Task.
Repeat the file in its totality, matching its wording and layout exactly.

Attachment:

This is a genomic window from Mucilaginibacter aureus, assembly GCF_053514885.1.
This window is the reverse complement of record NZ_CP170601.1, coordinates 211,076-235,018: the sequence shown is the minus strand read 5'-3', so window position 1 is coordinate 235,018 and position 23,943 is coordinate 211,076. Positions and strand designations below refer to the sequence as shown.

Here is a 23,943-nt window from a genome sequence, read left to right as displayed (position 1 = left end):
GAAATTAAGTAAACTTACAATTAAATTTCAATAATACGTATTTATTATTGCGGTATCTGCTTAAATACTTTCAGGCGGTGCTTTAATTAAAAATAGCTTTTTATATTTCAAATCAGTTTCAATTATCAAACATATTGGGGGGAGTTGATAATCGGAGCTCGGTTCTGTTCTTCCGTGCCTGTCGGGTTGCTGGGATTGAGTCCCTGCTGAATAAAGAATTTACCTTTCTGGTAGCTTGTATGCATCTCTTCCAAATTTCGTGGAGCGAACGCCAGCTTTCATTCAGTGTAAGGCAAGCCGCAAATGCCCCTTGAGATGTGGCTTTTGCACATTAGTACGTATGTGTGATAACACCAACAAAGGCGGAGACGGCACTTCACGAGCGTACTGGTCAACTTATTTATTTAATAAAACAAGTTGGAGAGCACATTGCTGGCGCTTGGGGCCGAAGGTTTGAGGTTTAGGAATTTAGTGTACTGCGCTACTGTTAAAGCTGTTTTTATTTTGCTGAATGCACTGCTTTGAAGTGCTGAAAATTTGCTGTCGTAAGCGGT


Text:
This is a genomic window from Mucilaginibacter aureus, assembly GCF_053514885.1.
This window is the reverse complement of record NZ_CP170601.1, coordinates 211,076-235,018: the sequence shown is the minus strand read 5'-3', so window position 1 is coordinate 235,018 and position 23,943 is coordinate 211,076. Positions and strand designations below refer to the sequence as shown.

Here is a 23,943-nt window from a genome sequence, read left to right as displayed (position 1 = left end):
GAAATTAAGTAAACTTACAATTAAATTTCAATAATACGTATTTATTATTGCGGTATCTGCTTAAATACTTTCAGGCGGTGCTTTAATTAAAAATAGCTTTTTATATTTCAAATCAGTTTCAATTATCAAACATATTGGGGGGAGTTGATAATCGGAGCTCGGTTCTGTTCTTCCGTGCCTGTCGGGTTGCTGGGATTGAGTCCCTGCTGAATAAAGAATTTACCTTTCTGGTAGCTTGTATGCATCTCTTCCAAATTTCGTGGAGCGAACGCCAGCTTTCATTCAGTGTAAGGCAAGCCGCAAATGCCCCTTGAGATGTGGCTTTTGCACATTAGTACGTATGTGTGATAACACCAACAAAGGCGGAGACGGCACTTCACGAGCGTACTGGTCAACTTATTTATTTAATAAAACAAGTTGGAGAGCACATTGCTGGCGCTTGGGGCCGAAGGTTTGAGGTTTAGGAATTTAGTGTACTGCGCTACTGTTAAAGCTGTTTTTATTTTGCTGAATGCACTGCTTTGAAGTGCTGAAAATTTGCTGTCGTAAGCGGT